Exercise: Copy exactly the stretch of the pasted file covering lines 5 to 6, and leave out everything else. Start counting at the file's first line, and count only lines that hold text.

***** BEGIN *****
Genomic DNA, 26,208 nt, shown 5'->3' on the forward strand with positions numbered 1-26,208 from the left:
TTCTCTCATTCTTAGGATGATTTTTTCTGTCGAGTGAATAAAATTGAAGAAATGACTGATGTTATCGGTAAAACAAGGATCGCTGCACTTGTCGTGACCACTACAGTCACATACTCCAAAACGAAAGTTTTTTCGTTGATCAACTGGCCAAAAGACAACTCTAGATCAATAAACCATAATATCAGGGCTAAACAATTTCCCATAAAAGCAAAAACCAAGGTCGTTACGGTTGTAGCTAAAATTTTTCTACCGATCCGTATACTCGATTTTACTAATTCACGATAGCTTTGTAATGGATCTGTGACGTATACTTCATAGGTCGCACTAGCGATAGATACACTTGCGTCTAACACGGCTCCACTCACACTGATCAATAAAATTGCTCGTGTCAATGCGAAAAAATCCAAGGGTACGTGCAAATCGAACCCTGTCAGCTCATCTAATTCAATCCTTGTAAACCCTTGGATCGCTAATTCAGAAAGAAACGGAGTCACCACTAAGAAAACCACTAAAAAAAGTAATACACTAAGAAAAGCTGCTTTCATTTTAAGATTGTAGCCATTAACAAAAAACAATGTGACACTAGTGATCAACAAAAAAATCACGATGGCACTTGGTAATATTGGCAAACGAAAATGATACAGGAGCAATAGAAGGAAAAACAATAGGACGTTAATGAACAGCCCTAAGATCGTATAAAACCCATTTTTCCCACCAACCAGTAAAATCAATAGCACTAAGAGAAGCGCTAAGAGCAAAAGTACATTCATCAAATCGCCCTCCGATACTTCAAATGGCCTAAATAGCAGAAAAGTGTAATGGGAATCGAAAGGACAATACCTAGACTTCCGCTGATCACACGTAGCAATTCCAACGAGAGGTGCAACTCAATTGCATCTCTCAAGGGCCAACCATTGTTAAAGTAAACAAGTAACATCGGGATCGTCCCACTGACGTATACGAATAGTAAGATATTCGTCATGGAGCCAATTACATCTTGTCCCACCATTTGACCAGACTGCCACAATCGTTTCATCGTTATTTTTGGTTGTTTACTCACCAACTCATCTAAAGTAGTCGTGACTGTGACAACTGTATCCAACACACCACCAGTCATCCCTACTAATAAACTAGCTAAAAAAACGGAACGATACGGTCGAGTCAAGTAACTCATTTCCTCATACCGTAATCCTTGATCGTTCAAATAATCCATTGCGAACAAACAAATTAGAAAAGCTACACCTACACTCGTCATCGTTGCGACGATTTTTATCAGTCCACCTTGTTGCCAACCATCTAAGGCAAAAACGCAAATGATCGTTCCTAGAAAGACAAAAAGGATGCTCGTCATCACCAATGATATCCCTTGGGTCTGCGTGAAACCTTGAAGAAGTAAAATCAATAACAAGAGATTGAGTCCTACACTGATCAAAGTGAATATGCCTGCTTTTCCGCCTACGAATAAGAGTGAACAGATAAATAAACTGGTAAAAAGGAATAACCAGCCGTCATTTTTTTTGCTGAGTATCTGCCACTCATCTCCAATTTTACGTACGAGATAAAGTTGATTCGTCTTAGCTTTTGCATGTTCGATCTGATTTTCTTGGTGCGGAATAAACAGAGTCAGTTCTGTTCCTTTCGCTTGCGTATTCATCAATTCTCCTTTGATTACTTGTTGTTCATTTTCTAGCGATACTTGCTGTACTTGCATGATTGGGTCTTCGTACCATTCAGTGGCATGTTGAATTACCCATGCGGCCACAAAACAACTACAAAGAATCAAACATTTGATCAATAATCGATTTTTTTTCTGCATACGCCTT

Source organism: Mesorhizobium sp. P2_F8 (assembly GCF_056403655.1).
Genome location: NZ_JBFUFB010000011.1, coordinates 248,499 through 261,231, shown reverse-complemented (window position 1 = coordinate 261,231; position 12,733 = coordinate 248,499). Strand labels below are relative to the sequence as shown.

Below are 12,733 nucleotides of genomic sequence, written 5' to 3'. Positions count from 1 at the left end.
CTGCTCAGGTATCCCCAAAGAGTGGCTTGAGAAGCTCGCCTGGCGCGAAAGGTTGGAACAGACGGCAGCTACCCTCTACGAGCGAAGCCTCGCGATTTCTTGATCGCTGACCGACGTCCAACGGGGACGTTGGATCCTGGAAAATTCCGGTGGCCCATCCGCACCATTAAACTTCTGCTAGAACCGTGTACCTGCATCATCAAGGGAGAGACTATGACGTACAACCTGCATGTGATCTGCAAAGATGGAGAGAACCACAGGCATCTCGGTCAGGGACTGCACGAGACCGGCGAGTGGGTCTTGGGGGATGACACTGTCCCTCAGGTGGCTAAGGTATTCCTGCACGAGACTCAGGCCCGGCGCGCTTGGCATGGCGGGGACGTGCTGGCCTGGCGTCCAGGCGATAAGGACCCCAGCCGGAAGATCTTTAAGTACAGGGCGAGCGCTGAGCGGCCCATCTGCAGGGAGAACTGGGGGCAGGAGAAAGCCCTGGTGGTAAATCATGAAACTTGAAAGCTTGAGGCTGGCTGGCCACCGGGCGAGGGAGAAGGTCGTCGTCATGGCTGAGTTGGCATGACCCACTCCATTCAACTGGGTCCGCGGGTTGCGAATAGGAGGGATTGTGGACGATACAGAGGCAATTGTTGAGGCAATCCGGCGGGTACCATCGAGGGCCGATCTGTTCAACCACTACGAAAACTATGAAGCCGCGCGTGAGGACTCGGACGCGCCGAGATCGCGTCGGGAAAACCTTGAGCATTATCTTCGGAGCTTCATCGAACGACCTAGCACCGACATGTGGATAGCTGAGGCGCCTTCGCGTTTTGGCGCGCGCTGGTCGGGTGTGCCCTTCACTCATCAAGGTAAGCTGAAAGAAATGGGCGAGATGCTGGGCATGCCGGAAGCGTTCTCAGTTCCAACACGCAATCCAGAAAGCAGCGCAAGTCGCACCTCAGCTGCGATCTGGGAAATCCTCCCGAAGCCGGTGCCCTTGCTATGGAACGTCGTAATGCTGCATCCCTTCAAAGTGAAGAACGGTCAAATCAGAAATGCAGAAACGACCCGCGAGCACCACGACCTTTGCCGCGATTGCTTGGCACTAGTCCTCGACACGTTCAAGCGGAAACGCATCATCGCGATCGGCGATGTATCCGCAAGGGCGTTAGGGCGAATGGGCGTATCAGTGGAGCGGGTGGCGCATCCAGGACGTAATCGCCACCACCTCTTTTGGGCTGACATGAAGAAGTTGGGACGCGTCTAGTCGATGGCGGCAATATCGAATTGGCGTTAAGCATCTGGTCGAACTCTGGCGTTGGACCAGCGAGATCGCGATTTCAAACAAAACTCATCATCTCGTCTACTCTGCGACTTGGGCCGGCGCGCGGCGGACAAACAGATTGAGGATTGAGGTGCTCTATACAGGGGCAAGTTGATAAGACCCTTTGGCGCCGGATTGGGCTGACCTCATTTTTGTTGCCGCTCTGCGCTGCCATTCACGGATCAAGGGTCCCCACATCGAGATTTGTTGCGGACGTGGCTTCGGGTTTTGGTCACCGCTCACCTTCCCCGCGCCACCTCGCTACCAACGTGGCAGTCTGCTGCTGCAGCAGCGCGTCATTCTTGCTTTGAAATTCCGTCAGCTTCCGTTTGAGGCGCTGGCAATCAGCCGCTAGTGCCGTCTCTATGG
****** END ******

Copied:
Below are 12,733 nucleotides of genomic sequence, written 5' to 3'. Positions count from 1 at the left end.
CTGCTCAGGTATCCCCAAAGAGTGGCTTGAGAAGCTCGCCTGGCGCGAAAGGTTGGAACAGACGGCAGCTACCCTCTACGAGCGAAGCCTCGCGATTTCTTGATCGCTGACCGACGTCCAACGGGGACGTTGGATCCTGGAAAATTCCGGTGGCCCATCCGCACCATTAAACTTCTGCTAGAACCGTGTACCTGCATCATCAAGGGAGAGACTATGACGTACAACCTGCATGTGATCTGCAAAGATGGAGAGAACCACAGGCATCTCGGTCAGGGACTGCACGAGACCGGCGAGTGGGTCTTGGGGGATGACACTGTCCCTCAGGTGGCTAAGGTATTCCTGCACGAGACTCAGGCCCGGCGCGCTTGGCATGGCGGGGACGTGCTGGCCTGGCGTCCAGGCGATAAGGACCCCAGCCGGAAGATCTTTAAGTACAGGGCGAGCGCTGAGCGGCCCATCTGCAGGGAGAACTGGGGGCAGGAGAAAGCCCTGGTGGTAAATCATGAAACTTGAAAGCTTGAGGCTGGCTGGCCACCGGGCGAGGGAGAAGGTCGTCGTCATGGCTGAGTTGGCATGACCCACTCCATTCAACTGGGTCCGCGGGTTGCGAATAGGAGGGATTGTGGACGATACAGAGGCAATTGTTGAGGCAATCCGGCGGGTACCATCGAGGGCCGATCTGTTCAACCACTACGAAAACTATGAAGCCGCGCGTGAGGACTCGGACGCGCCGAGATCGCGTCGGGAAAACCTTGAGCATTATCTTCGGAGCTTCATCGAACGACCTAGCACCGACATGTGGATAGCTGAGGCGCCTTCGCGTTTTGGCGCGCGCTGGTCGGGTGTGCCCTTCACTCATCAAGGTAAGCTGAAAGAAATGGGCGAGATGCTGGGCATGCCGGAAGCGTTCTCAGTTCCAACACGCAATCCAGAAAGCAGCGCAAGTCGCACCTCAGCTGCGATCTGGGAAATCCTCCCGAAGCCGGTGCCCTTGCTATGGAACGTCGTAATGCTGCATCCCTTCAAAGTGAAGAACGGTCAAATCAGAAATGCAGAAACGACCCGCGAGCACCACGACCTTTGCCGCGATTGCTTGGCACTAGTCCTCGACACGTTCAAGCGGAAACGCATCATCGCGATCGGCGATGTATCCGCAAGGGCGTTAGGGCGAATGGGCGTATCAGTGGAGCGGGTGGCGCATCCAGGACGTAATCGCCACCACCTCTTTTGGGCTGACATGAAGAAGTTGGGACGCGTCTAGTCGATGGCGGCAATATCGAATTGGCGTTAAGCATCTGGTCGAACTCTGGCGTTGGACCAGCGAGATCGCGATTTCAAACAAAACTCATCATCTCGTCTACTCTGCGACTTGGGCCGGCGCGCGGCGGACAAACAGATTGAGGATTGAGGTGCTCTATACAGGGGCAAGTTGATAAGACCCTTTGGCGCCGGATTGGGCTGACCTCATTTTTGTTGCCGCTCTGCGCTGCCATTCACGGATCAAGGGTCCCCACATCGAGATTTGTTGCGGACGTGGCTTCGGGTTTTGGTCACCGCTCACCTTCCCCGCGCCACCTCGCTACCAACGTGGCAGTCTGCTGCTGCAGCAGCGCGTCATTCTTGCTTTGAAATTCCGTCAGCTTCCGTTTGAGGCGCTGGCAATCAGCCGCTAGTGCCGTCTCTATGG